Major Players in the Rise of Organized Labor Blank Chart | Student Handouts
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Major Players in the Rise of Organized Labor Blank Chart - Worksheet is free to print (PDF file) for high school American History and World History students.
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Students are asked to complete this chart, describing the contributions of the following to the rise of organized labor: Eugene V. Debs, Samuel Gompers, William "Big Bill" Haywood, Mary Harris "Mother" Jones, Karl Marx, Isaac Meyers, Pauline Newman, Jacob Riis, Uriah Stephens, and William H. Sylvis.

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These individuals made significant contributions to the rise of organized labor in the United States.

Eugene V. Debs: Debs was a prominent labor leader and a founding member of the Industrial Workers of the World (IWW). He played a crucial role in organizing railway workers and promoting the rights of laborers.

Samuel Gompers: Gompers was a key figure in the American labor movement and served as the first president of the American Federation of Labor (AFL). He advocated for workers' rights and successfully negotiated labor agreements with employers.

William "Big Bill" Haywood: Haywood was a leader in the Western Federation of Miners and a co-founder of the Industrial Workers of the World (IWW). He was known for his radical approach to labor organizing.

Mary Harris "Mother" Jones: Mother Jones was a passionate advocate for workers, particularly miners and children. She organized labor strikes and fought for better working conditions and child labor laws.

Karl Marx: Although not American, Marx's writings on class struggle and socialism had a profound influence on the ideology of many American labor leaders and movements.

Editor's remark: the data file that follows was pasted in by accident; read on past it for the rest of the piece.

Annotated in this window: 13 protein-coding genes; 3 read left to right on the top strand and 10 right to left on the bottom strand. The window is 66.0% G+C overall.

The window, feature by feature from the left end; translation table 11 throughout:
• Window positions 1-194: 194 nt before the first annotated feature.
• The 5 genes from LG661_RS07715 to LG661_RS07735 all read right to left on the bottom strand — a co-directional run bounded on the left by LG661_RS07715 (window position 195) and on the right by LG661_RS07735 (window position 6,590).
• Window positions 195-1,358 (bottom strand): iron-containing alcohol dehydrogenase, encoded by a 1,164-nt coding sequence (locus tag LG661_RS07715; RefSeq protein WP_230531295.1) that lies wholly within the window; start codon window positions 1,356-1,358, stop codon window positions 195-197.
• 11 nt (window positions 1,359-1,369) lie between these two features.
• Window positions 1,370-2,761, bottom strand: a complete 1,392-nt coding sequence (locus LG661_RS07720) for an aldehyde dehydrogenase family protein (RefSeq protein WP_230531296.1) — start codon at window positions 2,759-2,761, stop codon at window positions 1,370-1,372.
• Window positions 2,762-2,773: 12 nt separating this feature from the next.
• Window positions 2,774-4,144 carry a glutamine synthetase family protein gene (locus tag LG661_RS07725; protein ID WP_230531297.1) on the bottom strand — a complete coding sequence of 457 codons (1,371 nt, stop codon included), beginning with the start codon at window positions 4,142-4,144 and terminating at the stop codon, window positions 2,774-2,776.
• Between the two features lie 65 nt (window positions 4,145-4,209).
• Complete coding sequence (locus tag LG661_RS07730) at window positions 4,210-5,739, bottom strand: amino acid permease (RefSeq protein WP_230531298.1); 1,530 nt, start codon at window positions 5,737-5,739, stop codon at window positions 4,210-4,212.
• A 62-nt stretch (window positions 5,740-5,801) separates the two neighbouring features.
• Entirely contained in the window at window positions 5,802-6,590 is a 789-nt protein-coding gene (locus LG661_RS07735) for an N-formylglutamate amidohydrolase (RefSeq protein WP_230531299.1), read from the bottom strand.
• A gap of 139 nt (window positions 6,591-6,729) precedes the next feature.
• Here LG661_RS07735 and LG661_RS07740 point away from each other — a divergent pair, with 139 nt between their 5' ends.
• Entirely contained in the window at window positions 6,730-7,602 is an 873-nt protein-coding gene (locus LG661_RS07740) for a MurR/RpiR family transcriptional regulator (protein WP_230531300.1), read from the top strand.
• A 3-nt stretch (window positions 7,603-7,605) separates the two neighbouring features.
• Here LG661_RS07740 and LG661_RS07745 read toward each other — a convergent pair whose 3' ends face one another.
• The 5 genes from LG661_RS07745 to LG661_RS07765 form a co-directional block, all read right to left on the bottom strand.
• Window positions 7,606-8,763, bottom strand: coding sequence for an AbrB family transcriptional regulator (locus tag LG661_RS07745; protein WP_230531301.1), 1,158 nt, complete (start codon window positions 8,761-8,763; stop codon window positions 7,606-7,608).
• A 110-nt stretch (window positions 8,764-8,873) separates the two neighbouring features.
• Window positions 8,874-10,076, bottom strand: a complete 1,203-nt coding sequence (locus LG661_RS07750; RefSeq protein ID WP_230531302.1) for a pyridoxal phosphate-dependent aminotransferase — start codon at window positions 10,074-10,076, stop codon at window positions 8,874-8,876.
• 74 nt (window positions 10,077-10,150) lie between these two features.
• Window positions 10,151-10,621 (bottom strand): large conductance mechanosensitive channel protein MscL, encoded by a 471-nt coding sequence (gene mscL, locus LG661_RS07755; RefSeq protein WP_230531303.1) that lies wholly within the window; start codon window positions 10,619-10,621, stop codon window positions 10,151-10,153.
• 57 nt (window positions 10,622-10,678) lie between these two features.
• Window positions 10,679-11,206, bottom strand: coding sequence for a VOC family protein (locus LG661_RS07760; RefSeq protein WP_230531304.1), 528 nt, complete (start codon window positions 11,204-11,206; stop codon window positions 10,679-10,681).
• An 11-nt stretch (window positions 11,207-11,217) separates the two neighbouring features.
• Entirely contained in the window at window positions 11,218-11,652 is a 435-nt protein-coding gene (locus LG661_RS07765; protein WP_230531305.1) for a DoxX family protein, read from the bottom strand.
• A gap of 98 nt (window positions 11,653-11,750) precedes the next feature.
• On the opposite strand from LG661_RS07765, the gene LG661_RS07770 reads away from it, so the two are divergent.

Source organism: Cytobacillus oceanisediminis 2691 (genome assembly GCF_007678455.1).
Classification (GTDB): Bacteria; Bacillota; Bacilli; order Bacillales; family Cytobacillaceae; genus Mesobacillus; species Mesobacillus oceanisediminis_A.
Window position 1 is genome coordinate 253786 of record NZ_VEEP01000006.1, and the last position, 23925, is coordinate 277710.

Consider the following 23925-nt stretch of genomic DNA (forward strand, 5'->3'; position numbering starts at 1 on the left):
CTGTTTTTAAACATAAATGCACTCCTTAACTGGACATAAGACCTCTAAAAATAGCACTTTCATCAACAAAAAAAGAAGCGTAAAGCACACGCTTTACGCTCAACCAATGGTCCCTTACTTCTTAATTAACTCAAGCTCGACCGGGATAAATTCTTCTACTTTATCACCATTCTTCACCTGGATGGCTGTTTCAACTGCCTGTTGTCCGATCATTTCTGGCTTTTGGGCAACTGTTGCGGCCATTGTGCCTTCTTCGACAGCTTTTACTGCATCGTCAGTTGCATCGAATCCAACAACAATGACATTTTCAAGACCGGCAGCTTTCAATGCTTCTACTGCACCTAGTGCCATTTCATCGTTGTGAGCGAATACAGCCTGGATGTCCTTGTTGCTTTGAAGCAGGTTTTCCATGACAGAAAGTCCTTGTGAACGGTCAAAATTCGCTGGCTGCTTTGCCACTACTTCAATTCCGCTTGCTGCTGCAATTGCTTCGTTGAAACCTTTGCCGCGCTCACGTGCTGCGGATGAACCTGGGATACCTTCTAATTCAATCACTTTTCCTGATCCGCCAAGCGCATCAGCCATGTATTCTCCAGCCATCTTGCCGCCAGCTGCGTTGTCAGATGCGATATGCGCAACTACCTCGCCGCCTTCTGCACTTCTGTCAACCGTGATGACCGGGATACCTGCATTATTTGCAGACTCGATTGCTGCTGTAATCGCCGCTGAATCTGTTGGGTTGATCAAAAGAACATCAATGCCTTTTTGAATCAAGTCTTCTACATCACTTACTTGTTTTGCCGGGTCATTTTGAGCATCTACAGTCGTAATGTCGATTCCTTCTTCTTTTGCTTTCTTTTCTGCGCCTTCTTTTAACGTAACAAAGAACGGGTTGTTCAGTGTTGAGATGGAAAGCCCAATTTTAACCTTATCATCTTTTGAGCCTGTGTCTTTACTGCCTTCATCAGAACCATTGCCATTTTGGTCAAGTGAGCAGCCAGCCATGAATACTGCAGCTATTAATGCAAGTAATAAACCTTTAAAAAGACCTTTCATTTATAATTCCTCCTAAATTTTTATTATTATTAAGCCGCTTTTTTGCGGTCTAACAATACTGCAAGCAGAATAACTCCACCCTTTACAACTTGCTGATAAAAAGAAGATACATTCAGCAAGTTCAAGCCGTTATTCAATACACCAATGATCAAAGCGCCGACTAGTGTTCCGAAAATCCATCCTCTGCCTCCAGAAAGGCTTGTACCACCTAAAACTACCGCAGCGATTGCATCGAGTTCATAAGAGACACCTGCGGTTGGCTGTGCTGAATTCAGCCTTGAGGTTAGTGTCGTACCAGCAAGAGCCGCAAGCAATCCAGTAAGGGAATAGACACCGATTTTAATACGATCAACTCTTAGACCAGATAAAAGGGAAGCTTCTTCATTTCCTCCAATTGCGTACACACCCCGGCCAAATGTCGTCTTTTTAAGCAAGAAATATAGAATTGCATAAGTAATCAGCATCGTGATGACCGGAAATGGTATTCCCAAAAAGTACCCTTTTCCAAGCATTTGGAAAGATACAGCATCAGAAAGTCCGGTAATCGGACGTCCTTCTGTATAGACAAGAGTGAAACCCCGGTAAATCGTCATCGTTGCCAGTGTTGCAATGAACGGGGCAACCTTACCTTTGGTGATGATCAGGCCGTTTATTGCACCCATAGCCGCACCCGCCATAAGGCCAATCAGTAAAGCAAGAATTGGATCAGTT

Isaac Meyers: Meyers was a founder of the Colored National Labor Union, which sought to address the specific labor concerns of African American workers during the post-Civil War period.

Pauline Newman: Newman was a labor organizer and suffragist who fought for the rights of women workers. She was involved in the International Ladies' Garment Workers' Union.

Jacob Riis: Riis, a journalist and social reformer, exposed the harsh living conditions of the urban poor through his writings and photographs, bringing attention to the need for labor and housing reforms.

Uriah Stephens: Stephens was a co-founder of the Knights of Labor, one of the earliest national labor unions in the United States. The Knights advocated for workers' rights and labor reform.

William H. Sylvis: Sylvis was a leader in the Iron Molders' Union and a founder of the National Labor Union. He promoted the idea of an eight-hour workday and the protection of workers' rights.

These individuals played critical roles in advocating for workers' rights, organizing labor movements, and improving working conditions during a period of significant industrialization and social change in the United States.
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